惠子 Huìzǐ, "Master Hui," also known by his personal name, 惠施 Huì Shī, was Zhuangzi's best friend. He is known to have composed a set of laws for King Hui of Wei, who ruled from 370-319 (Lushi Qunqiu, Shěnyīnglǎn Yící 8). This is the best hard evidence we have for Zhuangzi's rough date. The facts that Zhuangzi refers to him as 夫子 fūzǐ, "teacher" or possibly just "sir" (1:06) and that he died before Zhuangzi (9:13) suggest that Huizi may have been older.
Anecdotes about him in the Zhuangzi suggest he argued for a kind of monism by demonstrating the contradictions
that arise from divisions in space and time, concluding that people should
"let love wash over all things and treat Heaven and Earth as a single
body" (CTP 33.07). This suggests that, like others of his generation, for instance, Gaozi in Mengzi (2A2), he was a former Mohist. (See Graham 89: 81 for further evidence of Mohist influence.) If so, exactly why and how he split from the group remains unclear.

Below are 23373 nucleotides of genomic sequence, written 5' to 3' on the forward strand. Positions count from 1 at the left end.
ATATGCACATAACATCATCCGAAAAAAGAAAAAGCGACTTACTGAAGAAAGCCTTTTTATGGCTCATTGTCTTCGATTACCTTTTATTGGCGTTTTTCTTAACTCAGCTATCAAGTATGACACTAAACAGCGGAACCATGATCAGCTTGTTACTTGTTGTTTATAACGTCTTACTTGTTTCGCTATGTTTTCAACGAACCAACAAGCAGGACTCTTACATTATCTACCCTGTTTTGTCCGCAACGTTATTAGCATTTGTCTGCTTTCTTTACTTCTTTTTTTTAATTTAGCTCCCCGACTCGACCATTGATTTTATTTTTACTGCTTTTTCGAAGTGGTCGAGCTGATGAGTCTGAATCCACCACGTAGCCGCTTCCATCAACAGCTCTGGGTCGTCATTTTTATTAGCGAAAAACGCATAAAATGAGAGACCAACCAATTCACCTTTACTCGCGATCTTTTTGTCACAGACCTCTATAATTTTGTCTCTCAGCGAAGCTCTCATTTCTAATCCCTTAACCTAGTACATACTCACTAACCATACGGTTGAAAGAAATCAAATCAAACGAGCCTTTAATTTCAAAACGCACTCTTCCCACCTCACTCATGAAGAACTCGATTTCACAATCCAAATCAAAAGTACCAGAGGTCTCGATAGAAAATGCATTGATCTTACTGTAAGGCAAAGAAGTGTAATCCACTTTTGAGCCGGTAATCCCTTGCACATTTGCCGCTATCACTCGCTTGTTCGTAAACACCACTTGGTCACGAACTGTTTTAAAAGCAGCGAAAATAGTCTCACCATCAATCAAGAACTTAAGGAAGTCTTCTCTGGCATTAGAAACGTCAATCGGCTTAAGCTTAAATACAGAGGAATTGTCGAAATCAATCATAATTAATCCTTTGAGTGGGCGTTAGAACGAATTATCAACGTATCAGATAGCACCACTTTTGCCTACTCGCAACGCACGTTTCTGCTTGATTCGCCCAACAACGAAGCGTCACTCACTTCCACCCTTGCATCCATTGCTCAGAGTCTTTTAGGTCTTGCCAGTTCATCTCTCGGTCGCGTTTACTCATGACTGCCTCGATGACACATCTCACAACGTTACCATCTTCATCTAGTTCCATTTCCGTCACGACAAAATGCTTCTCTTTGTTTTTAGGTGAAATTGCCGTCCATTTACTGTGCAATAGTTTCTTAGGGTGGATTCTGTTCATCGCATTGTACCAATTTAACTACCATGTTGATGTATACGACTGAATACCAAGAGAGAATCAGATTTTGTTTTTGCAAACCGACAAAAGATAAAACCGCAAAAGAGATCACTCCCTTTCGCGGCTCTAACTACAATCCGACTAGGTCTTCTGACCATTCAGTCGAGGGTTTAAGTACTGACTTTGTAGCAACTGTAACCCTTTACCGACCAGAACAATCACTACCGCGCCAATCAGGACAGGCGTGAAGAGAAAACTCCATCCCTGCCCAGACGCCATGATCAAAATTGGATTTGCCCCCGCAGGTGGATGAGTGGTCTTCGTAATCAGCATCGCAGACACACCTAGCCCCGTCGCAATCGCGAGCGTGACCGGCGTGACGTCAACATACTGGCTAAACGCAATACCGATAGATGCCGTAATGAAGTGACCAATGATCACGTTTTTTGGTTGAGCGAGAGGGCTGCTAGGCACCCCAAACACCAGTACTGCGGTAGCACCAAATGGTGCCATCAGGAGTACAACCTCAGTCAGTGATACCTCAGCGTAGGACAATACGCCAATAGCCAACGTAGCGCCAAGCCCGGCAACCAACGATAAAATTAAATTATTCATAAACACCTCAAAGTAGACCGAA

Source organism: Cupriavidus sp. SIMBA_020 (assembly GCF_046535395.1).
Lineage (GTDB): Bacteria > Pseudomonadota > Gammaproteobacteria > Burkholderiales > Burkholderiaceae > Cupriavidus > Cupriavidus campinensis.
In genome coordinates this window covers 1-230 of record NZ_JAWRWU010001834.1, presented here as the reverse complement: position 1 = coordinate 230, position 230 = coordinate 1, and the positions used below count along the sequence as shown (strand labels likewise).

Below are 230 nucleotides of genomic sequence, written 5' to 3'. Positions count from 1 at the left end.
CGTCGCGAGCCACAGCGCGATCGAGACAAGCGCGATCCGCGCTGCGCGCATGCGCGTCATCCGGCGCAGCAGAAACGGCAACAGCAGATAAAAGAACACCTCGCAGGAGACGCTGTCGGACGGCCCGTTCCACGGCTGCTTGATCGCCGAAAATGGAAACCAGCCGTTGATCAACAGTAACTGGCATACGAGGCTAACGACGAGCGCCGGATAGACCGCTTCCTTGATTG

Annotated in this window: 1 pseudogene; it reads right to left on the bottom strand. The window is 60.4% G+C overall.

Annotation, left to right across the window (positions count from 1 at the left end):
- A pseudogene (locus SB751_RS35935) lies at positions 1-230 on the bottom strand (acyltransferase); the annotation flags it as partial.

Huizi has long been described as representing a purely logical perspective, in contrast to Zhuangzi's openness to intuition. While this may be true, I think there is more to the story than that. Though Zhuangzi does not think that logic has all the answers, he is certainly not averse to using it, especially against itself. Another difference between Zhuangzi and Huizi that may be more telling is Huizi's commitment to political activism, which Zhuangzi did not share (9:10). If arguments in the second chapter like 2:06 are directed at Huizi, the point would appear to be that there is an incompatibility between the end (unit) and the means (logical distinctions), rendering the project futile. Zhuangzi often bemoans his friend's lot and tries to dissuade him from it (5:06).
Lee Yearley suggested that Huizi may have been Zhuangzi's intended audience, his reason for writing.